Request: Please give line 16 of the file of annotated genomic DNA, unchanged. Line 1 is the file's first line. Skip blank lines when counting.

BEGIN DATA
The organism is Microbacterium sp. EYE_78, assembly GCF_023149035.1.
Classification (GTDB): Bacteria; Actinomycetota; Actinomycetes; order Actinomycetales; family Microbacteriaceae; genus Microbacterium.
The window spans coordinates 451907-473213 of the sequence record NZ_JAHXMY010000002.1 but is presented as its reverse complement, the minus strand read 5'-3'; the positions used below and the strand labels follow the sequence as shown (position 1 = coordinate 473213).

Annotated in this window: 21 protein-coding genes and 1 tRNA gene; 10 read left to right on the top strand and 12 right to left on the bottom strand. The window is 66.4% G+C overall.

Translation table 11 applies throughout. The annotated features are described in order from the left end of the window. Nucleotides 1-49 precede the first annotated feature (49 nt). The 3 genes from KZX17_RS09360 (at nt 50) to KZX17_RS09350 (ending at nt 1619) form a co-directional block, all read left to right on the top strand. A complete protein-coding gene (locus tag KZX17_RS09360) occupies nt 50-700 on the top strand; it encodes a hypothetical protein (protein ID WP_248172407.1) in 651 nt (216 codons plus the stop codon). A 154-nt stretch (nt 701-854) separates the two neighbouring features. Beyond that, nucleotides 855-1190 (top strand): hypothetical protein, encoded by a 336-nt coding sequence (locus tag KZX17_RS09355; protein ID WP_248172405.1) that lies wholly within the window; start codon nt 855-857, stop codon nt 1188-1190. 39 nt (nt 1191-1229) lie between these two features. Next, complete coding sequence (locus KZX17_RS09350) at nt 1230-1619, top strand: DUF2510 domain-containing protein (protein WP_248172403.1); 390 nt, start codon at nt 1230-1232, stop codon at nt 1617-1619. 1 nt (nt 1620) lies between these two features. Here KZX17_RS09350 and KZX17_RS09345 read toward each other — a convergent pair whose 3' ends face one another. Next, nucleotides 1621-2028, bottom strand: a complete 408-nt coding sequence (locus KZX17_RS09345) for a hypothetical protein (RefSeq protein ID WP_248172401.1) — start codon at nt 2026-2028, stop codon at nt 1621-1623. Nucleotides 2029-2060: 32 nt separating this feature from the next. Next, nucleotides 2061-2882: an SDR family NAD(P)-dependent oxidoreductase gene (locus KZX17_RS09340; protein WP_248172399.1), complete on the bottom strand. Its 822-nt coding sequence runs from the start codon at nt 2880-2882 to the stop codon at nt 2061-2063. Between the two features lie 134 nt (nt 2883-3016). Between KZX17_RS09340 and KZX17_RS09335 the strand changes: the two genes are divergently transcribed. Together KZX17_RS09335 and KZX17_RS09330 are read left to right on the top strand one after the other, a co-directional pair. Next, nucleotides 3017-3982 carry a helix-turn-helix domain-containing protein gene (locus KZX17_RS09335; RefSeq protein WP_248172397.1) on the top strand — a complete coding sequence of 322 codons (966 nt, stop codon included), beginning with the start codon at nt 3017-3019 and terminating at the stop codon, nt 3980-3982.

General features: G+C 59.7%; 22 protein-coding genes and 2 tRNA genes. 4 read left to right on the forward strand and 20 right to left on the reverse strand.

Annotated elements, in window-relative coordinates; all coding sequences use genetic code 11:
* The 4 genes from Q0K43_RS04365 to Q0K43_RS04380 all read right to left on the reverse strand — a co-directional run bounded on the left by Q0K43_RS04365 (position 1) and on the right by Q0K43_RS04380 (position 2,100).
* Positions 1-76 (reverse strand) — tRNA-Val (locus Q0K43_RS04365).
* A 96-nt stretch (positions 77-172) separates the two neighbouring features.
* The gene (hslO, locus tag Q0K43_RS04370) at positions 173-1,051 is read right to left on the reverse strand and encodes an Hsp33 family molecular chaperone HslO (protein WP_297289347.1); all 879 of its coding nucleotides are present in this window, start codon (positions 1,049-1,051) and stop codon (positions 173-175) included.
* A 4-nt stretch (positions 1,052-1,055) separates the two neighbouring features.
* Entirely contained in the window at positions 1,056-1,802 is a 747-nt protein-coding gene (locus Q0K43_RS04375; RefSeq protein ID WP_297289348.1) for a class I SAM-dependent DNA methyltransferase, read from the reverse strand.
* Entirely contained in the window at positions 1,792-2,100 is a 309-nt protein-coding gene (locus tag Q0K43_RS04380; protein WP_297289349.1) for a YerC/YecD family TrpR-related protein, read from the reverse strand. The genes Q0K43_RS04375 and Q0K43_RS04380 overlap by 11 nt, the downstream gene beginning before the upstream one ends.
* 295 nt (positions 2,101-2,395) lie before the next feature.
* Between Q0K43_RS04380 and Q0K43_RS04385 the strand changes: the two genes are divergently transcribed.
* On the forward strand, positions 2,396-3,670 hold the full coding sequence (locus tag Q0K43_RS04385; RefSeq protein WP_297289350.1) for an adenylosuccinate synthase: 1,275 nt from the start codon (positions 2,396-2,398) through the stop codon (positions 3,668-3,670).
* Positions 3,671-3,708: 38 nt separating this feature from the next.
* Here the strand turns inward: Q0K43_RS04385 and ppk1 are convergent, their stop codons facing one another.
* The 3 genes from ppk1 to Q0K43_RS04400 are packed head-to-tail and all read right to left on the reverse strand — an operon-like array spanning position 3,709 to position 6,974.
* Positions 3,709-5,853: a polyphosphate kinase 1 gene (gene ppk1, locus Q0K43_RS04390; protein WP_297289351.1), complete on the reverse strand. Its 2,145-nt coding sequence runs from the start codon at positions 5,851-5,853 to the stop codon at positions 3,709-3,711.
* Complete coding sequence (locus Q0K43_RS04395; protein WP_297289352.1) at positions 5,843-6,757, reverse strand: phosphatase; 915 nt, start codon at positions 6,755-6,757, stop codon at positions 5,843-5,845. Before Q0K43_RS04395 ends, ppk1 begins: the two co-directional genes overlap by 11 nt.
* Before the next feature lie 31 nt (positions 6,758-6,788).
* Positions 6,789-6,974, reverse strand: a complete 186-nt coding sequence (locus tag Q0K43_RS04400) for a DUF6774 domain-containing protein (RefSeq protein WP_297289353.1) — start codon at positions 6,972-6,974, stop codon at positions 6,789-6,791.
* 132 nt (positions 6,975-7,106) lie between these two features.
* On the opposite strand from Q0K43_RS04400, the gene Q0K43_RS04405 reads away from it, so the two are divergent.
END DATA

* Between Q0K43_RS04380 and Q0K43_RS04385 the strand changes: the two genes are divergently transcribed.